Shiverpeaks Archaeology and the Jotun

The jotun giant-kings once strode the Shiverpeaks like colossi. Now they are merely colossal savages.

A reader would be forgiven for missing the significance of the ArenaNet’s recent blog on the jotun. After all, ironic as it is, their spotlight was somewhat overshadowed by the bigger news of Guild Wars 2‘s impending release and beta events. However, of all the racial blogs, the newest is perhaps the biggest, if you’ll excuse the expression, in terms of its impact in the greater context of Tyrian history.

We’d known from previous hints that the jotun were the remnants of a now-fallen civilisation, but we didn’t know when, where, what that civilisation was built off, or how that civilisation fell. We still don’t really know when (although there are indications that their peak was in the last few millenia rather than ages ago), we now have answers to the rest.

Once, the jotun were ruled by powerful giant-kings strong both in the martial arts of war and in magical traditions that might have predated the teaching of magic to Tyria’s less advanced races by the Six Gods. Through this military and mystical might, the jotun came to dominate the Shiverpeaks… but ruling all they surveyed as a race was not enough to satisfy their belligerence. Believing themselves safe from non-jotun, the giant-kings turned on each other to determine which would ultimately rule the jotun race, sparking off an endless civil war that would consume the civilisation they had built, the magical traditions they had developed (although possibly not as quickly as the blog suggests, given the presence of jotun mesmers in Eye of the North), and ultimately everything that had made them powerful in the first place. In the end, all they had left was their perpetual war with themselves, no longer striving even for control but simply the mindless slaughter of all jotun that were not their relatives.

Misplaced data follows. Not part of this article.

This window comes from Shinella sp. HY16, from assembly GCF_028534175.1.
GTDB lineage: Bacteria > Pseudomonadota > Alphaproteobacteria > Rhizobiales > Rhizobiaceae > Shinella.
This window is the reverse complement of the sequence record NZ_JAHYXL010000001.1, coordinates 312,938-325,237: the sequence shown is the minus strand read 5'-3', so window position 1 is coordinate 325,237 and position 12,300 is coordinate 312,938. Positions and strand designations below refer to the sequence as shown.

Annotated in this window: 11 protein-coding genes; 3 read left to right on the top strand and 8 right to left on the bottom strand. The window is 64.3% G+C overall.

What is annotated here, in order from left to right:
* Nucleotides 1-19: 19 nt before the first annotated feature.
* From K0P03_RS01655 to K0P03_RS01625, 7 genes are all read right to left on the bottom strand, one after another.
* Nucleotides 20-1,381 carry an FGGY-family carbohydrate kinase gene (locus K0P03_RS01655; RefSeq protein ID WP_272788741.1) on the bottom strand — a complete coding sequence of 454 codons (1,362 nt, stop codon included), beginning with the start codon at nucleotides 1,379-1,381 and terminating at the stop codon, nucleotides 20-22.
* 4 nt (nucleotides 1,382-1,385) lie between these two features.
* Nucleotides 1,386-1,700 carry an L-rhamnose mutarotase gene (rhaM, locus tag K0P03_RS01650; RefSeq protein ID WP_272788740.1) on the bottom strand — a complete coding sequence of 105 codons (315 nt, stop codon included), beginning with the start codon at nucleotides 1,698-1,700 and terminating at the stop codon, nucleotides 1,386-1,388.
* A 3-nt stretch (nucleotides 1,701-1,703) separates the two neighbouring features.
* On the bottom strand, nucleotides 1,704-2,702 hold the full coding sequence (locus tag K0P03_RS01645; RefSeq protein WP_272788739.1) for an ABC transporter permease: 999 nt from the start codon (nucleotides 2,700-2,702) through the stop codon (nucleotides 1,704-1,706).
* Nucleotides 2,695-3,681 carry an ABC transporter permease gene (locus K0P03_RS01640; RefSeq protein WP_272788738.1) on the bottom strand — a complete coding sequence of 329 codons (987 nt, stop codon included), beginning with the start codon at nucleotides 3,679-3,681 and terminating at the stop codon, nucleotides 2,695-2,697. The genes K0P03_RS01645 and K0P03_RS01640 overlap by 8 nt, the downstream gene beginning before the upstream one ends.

The jotun might not range the Ice Cliff Chasms, but they did like their monuments... and there are plenty of those to be found here.

With the location of the fallen jotun civilisation now established, we can now look at many of the mysterious sites of the Shiverpeaks with new eyes. Could the fabled city of Moladune, now known only by dwarven legend and the well-known mines it left behind, have been one of the centres of jotun civilisation… and one of the first casualties of their civil war, blasted to oblivion by the magic of warring giant-kings? Might the ice dragon statue near the Eye of the North be one of the monuments mentioned in the blog, raised to commemorate some victory over a draconic opponent or simply as a representation of a giant-king’s personal standard? And what of the Eye itself, whose colossal proportions could indicate that even if not constructed by jotun, it might have been built with the giants in mind? The jotun may not currently range the Ice Cliff Chasms, but the giant-kings did like their monuments, and around this area you will find the best-known monuments in the game.

Of even greater significance, however, might be the relationship between the jotun and the norn – a race that shared territory with the jotun in Eye of the North, and which were described as ‘half-giants’ in their first introduction back in the PCGamer issue that announced both Guild Wars 2 and Eye of the North.

But to speak on the origins of the norn is a discussion unto itself, and shall be left for another day.

Have you got any thoughts of your own regarding the former lords of the Shiverpeaks? Any other mysterious ruins or structures that might be of jotun origin? Comment below!